By Renee Lishka
I think democracy is lost when we choose to shut off the other side of the argument. We live in a country where we have the right to agree or disagree, but if we choose to only hear one side of the argument you’re merely chipping away what makes this country a democracy. I think social media makes it too convenient for democracy to get lost.
I have had so many alerts and have seen so many posts that argue both sides of the same issue that is up for debate. From gun laws, to the Black Lives Matter movement, to the issues raised about Planned Parenthood and a woman’s right to choose. My concern isn’t whether or not I should unfriend the person who makes statements through memes or posts of their own about one side of the issue or the other. My concern are those issues and it is important for me to understand someone else’s point of view about those issues, regardless if I agree with them or not.
It’s not easy for me to post my personal views and opinions when it comes to issues, current events and politics. I mostly stick to simple, mundane things like outings with my family and personal mile stones in my life. It’s safe, nobody can argue with the progress you’re making in your own life and it doesn’t piss anyone off. However there are certain posts that I would love to comment on and I would love to voice my opinion on, but what stops me is the fear of being “unfriended” because I simply don’t agree. I openly disagree with a lot of issues with my friends and I still consider them good friends.
People are finding it too easy to avoid debate by simply un-following, unfriending or blocking someone if they don’t agree with them. My questions is, how does that help with progress? How does ignoring the other side of the argument push us towards progressive thinking when we refuse to listen to someone else’s point of view?
In the last month I have watched both the Republican Debate and the Democratic Debate. As someone who grew up in a Democratic household, I was stepping into new territory by watching the Republican debate. I found it to be eye-opening and for once I could actually understood their perspective on a lot of issues. There were a few things said during the Republican Debate that I actually agreed with and a few things during the Democratic Debate I did not agree with. It wasn’t enough for me to switch the channel.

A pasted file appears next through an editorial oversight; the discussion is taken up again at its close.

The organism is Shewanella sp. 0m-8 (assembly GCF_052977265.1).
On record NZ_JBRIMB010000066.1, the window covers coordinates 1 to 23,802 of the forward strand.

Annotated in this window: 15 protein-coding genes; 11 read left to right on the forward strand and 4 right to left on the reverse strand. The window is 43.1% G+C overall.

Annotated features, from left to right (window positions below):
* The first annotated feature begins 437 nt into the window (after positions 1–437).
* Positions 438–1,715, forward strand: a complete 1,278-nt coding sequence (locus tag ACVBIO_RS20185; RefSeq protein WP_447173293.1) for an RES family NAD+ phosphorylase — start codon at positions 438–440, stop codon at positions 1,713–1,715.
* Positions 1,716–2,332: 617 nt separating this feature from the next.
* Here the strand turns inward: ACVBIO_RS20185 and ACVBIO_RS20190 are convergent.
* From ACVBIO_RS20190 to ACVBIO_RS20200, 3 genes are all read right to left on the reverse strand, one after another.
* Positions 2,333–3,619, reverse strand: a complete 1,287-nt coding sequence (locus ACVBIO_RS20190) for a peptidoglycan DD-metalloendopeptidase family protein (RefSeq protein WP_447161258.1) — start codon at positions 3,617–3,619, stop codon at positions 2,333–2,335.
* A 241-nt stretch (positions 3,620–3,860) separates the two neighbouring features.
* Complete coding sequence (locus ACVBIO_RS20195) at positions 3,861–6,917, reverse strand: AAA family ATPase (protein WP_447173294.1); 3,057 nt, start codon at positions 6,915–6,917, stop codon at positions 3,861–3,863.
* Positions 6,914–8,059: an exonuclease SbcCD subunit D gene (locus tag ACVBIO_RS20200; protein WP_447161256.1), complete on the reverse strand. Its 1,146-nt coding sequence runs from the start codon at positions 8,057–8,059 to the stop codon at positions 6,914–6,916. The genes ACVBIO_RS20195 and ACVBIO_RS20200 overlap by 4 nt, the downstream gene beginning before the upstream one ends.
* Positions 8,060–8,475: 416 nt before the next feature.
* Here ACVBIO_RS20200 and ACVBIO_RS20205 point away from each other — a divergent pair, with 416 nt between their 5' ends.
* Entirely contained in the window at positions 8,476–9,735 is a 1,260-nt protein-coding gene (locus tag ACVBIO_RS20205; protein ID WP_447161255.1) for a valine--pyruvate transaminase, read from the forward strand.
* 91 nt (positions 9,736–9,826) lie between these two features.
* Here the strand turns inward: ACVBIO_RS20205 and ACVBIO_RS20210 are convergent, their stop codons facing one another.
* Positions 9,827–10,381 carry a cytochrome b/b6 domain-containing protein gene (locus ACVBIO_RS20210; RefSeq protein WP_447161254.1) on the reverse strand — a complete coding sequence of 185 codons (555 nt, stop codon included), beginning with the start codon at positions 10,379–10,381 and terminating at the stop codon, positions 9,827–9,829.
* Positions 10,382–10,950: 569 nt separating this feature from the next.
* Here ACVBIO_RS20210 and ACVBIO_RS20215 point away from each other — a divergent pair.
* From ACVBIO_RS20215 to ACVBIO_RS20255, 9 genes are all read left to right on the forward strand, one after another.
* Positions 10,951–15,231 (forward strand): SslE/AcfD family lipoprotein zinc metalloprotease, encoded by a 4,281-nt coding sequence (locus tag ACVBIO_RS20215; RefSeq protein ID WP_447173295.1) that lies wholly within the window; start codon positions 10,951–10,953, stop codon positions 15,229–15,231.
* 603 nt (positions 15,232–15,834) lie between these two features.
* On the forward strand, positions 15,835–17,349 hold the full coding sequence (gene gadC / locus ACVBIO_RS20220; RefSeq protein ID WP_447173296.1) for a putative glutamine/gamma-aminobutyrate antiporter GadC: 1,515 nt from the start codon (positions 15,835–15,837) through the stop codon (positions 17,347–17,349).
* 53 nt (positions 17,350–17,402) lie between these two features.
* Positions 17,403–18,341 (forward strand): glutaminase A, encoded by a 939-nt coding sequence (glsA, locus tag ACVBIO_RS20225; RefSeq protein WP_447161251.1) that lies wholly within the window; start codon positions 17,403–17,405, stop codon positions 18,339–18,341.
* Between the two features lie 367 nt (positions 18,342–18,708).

There was one aspect of each debate that I agree with at all and that was the fact that candidates on both sides were determined to take over the senate. They want congress to be all Democrat or all Republican and the truth is, that doesn’t work either! You cannot have a lop-sided government! It does not work that way! You have a one sided Government and all you get are half of American citizens unhappy because their voices aren’t being heard and no one is advocating for what they believe in.
What this government needs is balance! What we need on social media is balance. The news media needs balance. What we need is to reinstate the Fairness Doctorine.
The Fairness Doctorine was a policy of the United States Federal Communications Commission (FCC), introduced in 1949, that required the holders of broadcast licenses to both present controversial issues of public importance and to do so in a manner that was—in the Commission’s view—honest, equitable, and balanced. The FCC eliminated the Doctrine in 1987, and in August 2011 the FCC formally removed the language that implemented the Doctrine.
Bill Maher likes to refer to the GOP as being in the bubble. Which basically means that GOP candidates and supporters believe only what pushes the GOP agenda. In that sense, I think it’s accurate to say that they’re not the only ones who are in the bubble. It seems to me that we are all in our own bubbles. And honestly, I think it’s time to burst those bubbles and start listening to each other again. Because if we want to keep our country a strong and civilized democracy, that’s the only way democracy will be saved and it’s the only way our country can stay strong.